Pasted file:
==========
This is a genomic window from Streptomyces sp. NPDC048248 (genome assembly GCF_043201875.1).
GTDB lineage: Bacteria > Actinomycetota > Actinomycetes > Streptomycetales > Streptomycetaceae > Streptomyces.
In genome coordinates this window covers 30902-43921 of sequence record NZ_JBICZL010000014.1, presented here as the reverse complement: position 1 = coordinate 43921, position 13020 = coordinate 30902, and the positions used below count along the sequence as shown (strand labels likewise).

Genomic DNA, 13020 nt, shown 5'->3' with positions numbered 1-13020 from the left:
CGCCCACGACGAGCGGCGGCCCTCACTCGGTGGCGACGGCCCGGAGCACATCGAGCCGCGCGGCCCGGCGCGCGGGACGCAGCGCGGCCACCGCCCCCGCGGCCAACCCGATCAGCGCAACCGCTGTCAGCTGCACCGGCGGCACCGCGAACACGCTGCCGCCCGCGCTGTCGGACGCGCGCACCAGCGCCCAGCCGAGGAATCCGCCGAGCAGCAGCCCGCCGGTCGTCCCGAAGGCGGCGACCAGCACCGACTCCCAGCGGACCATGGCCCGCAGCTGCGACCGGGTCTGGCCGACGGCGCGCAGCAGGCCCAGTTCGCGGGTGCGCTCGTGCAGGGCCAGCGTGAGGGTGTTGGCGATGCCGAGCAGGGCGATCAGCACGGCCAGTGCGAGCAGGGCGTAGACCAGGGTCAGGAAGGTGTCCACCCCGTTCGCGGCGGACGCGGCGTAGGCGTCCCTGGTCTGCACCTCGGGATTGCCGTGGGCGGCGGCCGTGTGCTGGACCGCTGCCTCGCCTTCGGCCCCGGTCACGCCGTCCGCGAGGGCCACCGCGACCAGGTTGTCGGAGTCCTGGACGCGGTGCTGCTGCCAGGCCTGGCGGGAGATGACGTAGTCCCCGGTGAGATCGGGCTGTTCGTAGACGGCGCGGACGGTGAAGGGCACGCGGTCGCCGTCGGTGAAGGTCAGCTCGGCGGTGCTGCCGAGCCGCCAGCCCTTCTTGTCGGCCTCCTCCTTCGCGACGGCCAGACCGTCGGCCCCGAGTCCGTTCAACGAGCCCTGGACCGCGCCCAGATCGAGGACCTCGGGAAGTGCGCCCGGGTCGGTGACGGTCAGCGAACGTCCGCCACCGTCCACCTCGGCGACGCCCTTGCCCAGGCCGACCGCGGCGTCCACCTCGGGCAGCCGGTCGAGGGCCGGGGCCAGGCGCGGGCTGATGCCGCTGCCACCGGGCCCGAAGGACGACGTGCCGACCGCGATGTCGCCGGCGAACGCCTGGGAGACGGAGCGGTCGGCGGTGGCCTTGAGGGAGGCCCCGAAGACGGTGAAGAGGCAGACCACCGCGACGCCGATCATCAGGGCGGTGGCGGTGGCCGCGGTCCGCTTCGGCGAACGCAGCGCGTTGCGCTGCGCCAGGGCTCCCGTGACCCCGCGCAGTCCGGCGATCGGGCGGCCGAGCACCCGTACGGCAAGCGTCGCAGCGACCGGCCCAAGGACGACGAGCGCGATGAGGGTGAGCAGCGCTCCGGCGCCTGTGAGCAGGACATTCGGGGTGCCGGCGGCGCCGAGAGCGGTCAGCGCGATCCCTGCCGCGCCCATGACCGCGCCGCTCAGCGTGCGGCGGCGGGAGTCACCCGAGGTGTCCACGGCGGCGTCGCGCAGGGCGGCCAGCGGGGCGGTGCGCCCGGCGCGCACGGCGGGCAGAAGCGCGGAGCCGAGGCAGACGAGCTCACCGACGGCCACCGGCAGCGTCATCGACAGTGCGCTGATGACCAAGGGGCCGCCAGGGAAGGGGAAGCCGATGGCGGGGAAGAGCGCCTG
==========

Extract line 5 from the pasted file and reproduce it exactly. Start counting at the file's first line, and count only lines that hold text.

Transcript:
CGCCCACGACGAGCGGCGGCCCTCACTCGGTGGCGACGGCCCGGAGCACATCGAGCCGCGCGGCCCGGCGCGCGGGACGCAGCGCGGCCACCGCCCCCGCGGCCAACCCGATCAGCGCAACCGCTGTCAGCTGCACCGGCGGCACCGCGAACACGCTGCCGCCCGCGCTGTCGGACGCGCGCACCAGCGCCCAGCCGAGGAATCCGCCGAGCAGCAGCCCGCCGGTCGTCCCGAAGGCGGCGACCAGCACCGACTCCCAGCGGACCATGGCCCGCAGCTGCGACCGGGTCTGGCCGACGGCGCGCAGCAGGCCCAGTTCGCGGGTGCGCTCGTGCAGGGCCAGCGTGAGGGTGTTGGCGATGCCGAGCAGGGCGATCAGCACGGCCAGTGCGAGCAGGGCGTAGACCAGGGTCAGGAAGGTGTCCACCCCGTTCGCGGCGGACGCGGCGTAGGCGTCCCTGGTCTGCACCTCGGGATTGCCGTGGGCGGCGGCCGTGTGCTGGACCGCTGCCTCGCCTTCGGCCCCGGTCACGCCGTCCGCGAGGGCCACCGCGACCAGGTTGTCGGAGTCCTGGACGCGGTGCTGCTGCCAGGCCTGGCGGGAGATGACGTAGTCCCCGGTGAGATCGGGCTGTTCGTAGACGGCGCGGACGGTGAAGGGCACGCGGTCGCCGTCGGTGAAGGTCAGCTCGGCGGTGCTGCCGAGCCGCCAGCCCTTCTTGTCGGCCTCCTCCTTCGCGACGGCCAGACCGTCGGCCCCGAGTCCGTTCAACGAGCCCTGGACCGCGCCCAGATCGAGGACCTCGGGAAGTGCGCCCGGGTCGGTGACGGTCAGCGAACGTCCGCCACCGTCCACCTCGGCGACGCCCTTGCCCAGGCCGACCGCGGCGTCCACCTCGGGCAGCCGGTCGAGGGCCGGGGCCAGGCGCGGGCTGATGCCGCTGCCACCGGGCCCGAAGGACGACGTGCCGACCGCGATGTCGCCGGCGAACGCCTGGGAGACGGAGCGGTCGGCGGTGGCCTTGAGGGAGGCCCCGAAGACGGTGAAGAGGCAGACCACCGCGACGCCGATCATCAGGGCGGTGGCGGTGGCCGCGGTCCGCTTCGGCGAACGCAGCGCGTTGCGCTGCGCCAGGGCTCCCGTGACCCCGCGCAGTCCGGCGATCGGGCGGCCGAGCACCCGTACGGCAAGCGTCGCAGCGACCGGCCCAAGGACGACGAGCGCGATGAGGGTGAGCAGCGCTCCGGCGCCTGTGAGCAGGACATTCGGGGTGCCGGCGGCGCCGAGAGCGGTCAGCGCGATCCCTGCCGCGCCCATGACCGCGCCGCTCAGCGTGCGGCGGCGGGAGTCACCCGAGGTGTCCACGGCGGCGTCGCGCAGGGCGGCCAGCGGGGCGGTGCGCCCGGCGCGCACGGCGGGCAGAAGCGCGGAGCCGAGGCAGACGAGCTCACCGACGGCCACCGGCAGCGTCATCGACAGTGCGCTGATGACCAAGGGGCCGCCAGGGAAGGGGAAGCCGATGGCGGGGAAGAGCGCCTG